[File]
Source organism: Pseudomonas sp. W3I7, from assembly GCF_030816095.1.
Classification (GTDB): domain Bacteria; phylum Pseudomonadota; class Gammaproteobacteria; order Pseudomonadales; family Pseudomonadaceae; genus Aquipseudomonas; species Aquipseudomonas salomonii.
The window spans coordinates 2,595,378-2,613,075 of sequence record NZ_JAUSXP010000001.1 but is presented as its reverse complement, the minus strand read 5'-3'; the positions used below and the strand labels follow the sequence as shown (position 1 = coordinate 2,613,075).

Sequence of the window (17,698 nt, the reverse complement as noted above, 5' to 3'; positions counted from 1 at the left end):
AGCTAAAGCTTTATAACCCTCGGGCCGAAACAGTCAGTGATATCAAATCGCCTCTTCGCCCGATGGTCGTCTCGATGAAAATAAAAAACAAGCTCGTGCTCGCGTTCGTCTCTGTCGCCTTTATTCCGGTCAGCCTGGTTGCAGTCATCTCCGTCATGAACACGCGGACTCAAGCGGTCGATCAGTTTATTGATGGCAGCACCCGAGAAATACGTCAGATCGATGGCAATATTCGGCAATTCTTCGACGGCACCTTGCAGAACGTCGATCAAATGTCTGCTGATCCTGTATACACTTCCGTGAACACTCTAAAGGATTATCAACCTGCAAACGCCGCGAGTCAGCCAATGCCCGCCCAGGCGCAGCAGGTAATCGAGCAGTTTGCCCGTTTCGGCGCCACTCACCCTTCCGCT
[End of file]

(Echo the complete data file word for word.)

Source organism: Pseudomonas sp. W3I7, from assembly GCF_030816095.1.
Classification (GTDB): domain Bacteria; phylum Pseudomonadota; class Gammaproteobacteria; order Pseudomonadales; family Pseudomonadaceae; genus Aquipseudomonas; species Aquipseudomonas salomonii.
The window spans coordinates 2,595,378-2,613,075 of sequence record NZ_JAUSXP010000001.1 but is presented as its reverse complement, the minus strand read 5'-3'; the positions used below and the strand labels follow the sequence as shown (position 1 = coordinate 2,613,075).

Sequence of the window (17,698 nt, the reverse complement as noted above, 5' to 3'; positions counted from 1 at the left end):
AGCTAAAGCTTTATAACCCTCGGGCCGAAACAGTCAGTGATATCAAATCGCCTCTTCGCCCGATGGTCGTCTCGATGAAAATAAAAAACAAGCTCGTGCTCGCGTTCGTCTCTGTCGCCTTTATTCCGGTCAGCCTGGTTGCAGTCATCTCCGTCATGAACACGCGGACTCAAGCGGTCGATCAGTTTATTGATGGCAGCACCCGAGAAATACGTCAGATCGATGGCAATATTCGGCAATTCTTCGACGGCACCTTGCAGAACGTCGATCAAATGTCTGCTGATCCTGTATACACTTCCGTGAACACTCTAAAGGATTATCAACCTGCAAACGCCGCGAGTCAGCCAATGCCCGCCCAGGCGCAGCAGGTAATCGAGCAGTTTGCCCGTTTCGGCGCCACTCACCCTTCCGCT